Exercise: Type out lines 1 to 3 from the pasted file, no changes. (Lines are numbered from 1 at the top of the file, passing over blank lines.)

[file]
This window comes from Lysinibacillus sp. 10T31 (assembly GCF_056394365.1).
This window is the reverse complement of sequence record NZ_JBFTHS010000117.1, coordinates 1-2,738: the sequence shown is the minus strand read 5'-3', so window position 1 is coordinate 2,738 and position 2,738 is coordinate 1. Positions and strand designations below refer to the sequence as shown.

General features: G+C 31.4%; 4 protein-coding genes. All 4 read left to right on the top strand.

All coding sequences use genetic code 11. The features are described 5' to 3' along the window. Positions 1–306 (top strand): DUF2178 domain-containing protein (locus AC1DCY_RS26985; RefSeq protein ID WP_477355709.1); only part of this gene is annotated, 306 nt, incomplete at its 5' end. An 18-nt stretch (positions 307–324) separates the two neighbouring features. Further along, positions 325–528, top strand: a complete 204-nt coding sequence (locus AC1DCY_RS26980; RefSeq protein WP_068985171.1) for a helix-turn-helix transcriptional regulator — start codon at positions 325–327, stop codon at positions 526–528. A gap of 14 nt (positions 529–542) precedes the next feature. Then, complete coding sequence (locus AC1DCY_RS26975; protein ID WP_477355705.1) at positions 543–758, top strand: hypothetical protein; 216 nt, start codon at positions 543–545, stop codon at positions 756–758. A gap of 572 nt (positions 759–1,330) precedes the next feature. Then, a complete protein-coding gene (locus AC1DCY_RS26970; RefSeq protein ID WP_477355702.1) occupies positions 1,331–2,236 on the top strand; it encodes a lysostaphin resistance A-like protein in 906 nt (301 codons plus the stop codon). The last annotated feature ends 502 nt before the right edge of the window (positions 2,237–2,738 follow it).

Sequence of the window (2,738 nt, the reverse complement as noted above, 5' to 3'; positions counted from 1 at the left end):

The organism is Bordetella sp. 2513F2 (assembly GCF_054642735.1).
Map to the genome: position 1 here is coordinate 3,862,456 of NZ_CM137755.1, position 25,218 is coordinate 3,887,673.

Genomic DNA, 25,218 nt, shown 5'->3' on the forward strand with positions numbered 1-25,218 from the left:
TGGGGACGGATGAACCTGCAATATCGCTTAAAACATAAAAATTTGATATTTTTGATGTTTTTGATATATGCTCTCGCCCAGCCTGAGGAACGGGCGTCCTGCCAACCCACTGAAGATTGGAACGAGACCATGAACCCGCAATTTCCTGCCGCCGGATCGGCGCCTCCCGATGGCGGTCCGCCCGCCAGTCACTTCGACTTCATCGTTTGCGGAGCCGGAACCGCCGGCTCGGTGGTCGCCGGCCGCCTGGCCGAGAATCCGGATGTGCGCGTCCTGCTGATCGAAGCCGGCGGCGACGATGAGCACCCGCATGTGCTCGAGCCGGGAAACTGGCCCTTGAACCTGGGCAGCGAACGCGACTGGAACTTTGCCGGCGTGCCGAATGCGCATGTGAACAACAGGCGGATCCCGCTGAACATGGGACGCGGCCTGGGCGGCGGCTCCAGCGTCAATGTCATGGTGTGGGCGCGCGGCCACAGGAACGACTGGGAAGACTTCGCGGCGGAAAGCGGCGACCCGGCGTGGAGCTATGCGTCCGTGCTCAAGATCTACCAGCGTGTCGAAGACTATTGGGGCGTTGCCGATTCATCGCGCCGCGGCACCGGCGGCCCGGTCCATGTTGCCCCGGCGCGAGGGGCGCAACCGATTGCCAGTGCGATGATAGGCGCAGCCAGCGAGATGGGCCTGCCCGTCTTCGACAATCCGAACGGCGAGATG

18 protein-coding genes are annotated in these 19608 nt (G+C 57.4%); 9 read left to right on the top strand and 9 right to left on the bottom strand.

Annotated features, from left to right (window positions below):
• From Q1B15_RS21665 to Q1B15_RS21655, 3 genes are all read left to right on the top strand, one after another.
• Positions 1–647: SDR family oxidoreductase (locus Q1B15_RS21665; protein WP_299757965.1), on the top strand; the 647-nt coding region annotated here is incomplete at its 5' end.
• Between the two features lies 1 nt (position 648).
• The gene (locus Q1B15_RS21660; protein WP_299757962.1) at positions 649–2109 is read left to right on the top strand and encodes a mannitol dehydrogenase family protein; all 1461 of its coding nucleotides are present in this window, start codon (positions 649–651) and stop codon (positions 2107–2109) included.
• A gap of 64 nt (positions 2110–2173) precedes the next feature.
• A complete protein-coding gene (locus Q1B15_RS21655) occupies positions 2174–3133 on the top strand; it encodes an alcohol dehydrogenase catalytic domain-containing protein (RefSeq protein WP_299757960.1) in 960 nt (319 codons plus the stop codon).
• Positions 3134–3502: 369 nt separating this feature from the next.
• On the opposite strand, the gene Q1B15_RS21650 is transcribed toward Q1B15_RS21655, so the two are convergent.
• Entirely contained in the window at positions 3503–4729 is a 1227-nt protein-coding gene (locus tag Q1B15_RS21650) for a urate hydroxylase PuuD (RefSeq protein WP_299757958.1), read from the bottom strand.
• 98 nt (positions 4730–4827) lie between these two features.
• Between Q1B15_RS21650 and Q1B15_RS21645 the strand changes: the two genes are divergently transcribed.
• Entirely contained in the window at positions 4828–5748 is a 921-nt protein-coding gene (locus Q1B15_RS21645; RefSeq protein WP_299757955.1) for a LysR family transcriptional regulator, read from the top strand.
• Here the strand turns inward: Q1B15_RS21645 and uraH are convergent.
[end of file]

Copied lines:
This window comes from Lysinibacillus sp. 10T31 (assembly GCF_056394365.1).
This window is the reverse complement of sequence record NZ_JBFTHS010000117.1, coordinates 1-2,738: the sequence shown is the minus strand read 5'-3', so window position 1 is coordinate 2,738 and position 2,738 is coordinate 1. Positions and strand designations below refer to the sequence as shown.

General features: G+C 31.4%; 4 protein-coding genes. All 4 read left to right on the top strand.